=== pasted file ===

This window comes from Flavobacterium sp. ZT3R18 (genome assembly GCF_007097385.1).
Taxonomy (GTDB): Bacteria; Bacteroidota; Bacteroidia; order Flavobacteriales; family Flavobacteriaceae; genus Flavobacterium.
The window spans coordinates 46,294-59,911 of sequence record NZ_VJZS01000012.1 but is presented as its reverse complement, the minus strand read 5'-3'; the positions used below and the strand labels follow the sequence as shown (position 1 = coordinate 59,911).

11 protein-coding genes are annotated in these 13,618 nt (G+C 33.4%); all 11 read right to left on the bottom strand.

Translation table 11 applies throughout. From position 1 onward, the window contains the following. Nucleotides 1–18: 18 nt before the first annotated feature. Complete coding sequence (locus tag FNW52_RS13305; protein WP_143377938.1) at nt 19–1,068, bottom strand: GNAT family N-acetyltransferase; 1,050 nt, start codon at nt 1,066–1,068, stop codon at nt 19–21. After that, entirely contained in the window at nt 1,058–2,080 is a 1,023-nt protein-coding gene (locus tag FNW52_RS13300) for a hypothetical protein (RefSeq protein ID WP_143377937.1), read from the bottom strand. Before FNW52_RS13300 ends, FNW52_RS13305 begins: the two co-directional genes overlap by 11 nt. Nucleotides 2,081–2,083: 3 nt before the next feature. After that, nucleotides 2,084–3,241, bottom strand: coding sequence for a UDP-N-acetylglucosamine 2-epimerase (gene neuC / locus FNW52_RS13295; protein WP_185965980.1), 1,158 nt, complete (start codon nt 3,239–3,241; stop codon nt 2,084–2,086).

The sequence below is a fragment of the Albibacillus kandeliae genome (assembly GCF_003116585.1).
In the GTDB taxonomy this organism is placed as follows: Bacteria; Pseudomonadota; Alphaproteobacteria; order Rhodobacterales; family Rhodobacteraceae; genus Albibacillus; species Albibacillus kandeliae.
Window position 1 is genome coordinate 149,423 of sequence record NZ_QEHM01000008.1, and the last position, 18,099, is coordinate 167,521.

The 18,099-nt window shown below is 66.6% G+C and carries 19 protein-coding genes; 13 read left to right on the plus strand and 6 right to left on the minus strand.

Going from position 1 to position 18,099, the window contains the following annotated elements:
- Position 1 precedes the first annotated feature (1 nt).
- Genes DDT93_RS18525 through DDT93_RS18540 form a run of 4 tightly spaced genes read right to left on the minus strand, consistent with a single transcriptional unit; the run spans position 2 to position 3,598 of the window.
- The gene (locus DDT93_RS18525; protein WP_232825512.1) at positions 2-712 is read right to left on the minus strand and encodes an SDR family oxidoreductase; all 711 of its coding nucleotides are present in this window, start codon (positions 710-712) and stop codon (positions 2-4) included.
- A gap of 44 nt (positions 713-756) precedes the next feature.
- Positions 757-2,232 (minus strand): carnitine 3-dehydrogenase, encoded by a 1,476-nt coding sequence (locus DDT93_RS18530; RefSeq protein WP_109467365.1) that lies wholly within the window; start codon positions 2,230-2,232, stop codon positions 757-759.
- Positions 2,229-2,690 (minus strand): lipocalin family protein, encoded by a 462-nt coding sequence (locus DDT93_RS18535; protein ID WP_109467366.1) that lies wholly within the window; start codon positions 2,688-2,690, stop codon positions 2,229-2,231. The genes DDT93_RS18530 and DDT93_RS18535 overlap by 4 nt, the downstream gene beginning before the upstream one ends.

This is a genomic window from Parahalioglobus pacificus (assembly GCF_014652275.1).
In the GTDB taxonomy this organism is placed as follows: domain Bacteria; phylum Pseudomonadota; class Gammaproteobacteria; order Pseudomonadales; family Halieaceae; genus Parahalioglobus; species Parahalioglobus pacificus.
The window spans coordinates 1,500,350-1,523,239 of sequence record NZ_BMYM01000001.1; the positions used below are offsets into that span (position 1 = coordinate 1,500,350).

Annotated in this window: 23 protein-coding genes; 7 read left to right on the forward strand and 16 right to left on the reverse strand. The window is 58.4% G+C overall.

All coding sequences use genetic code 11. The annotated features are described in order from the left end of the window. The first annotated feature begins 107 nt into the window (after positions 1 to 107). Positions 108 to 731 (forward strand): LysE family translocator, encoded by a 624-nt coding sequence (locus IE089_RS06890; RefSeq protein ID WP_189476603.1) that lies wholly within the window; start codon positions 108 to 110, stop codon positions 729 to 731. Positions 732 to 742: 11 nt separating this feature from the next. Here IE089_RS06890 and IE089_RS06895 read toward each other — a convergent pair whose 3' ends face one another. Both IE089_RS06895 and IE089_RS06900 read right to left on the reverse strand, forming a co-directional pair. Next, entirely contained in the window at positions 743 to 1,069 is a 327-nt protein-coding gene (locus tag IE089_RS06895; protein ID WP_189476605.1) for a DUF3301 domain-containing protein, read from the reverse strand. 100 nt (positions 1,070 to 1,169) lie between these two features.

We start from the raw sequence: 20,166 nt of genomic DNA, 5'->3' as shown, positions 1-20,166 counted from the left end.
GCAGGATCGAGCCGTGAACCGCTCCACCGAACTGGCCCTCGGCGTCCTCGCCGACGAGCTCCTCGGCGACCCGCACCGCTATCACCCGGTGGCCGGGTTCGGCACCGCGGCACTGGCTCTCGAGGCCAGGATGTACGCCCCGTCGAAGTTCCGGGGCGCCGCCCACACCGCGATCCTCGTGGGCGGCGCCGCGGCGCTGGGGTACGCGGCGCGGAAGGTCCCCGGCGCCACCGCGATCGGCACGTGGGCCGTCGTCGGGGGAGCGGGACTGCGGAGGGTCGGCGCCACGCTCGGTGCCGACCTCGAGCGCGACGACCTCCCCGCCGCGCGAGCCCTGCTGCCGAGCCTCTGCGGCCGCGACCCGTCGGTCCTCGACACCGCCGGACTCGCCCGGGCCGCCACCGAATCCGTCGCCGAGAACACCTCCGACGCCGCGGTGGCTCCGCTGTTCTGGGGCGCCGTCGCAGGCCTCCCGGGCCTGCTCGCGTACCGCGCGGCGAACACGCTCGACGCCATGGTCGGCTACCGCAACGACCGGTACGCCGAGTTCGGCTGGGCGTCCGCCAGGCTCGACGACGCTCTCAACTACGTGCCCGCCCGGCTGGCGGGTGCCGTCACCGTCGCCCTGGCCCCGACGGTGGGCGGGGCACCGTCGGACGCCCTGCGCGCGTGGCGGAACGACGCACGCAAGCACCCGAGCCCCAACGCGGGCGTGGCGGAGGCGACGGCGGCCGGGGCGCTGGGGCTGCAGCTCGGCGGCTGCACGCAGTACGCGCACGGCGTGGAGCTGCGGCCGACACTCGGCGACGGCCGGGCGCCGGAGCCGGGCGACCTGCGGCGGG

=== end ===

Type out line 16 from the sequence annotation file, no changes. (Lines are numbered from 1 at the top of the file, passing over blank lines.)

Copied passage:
- Positions 2,229-2,690 (minus strand): lipocalin family protein, encoded by a 462-nt coding sequence (locus DDT93_RS18535; protein ID WP_109467366.1) that lies wholly within the window; start codon positions 2,688-2,690, stop codon positions 2,229-2,231. The genes DDT93_RS18530 and DDT93_RS18535 overlap by 4 nt, the downstream gene beginning before the upstream one ends.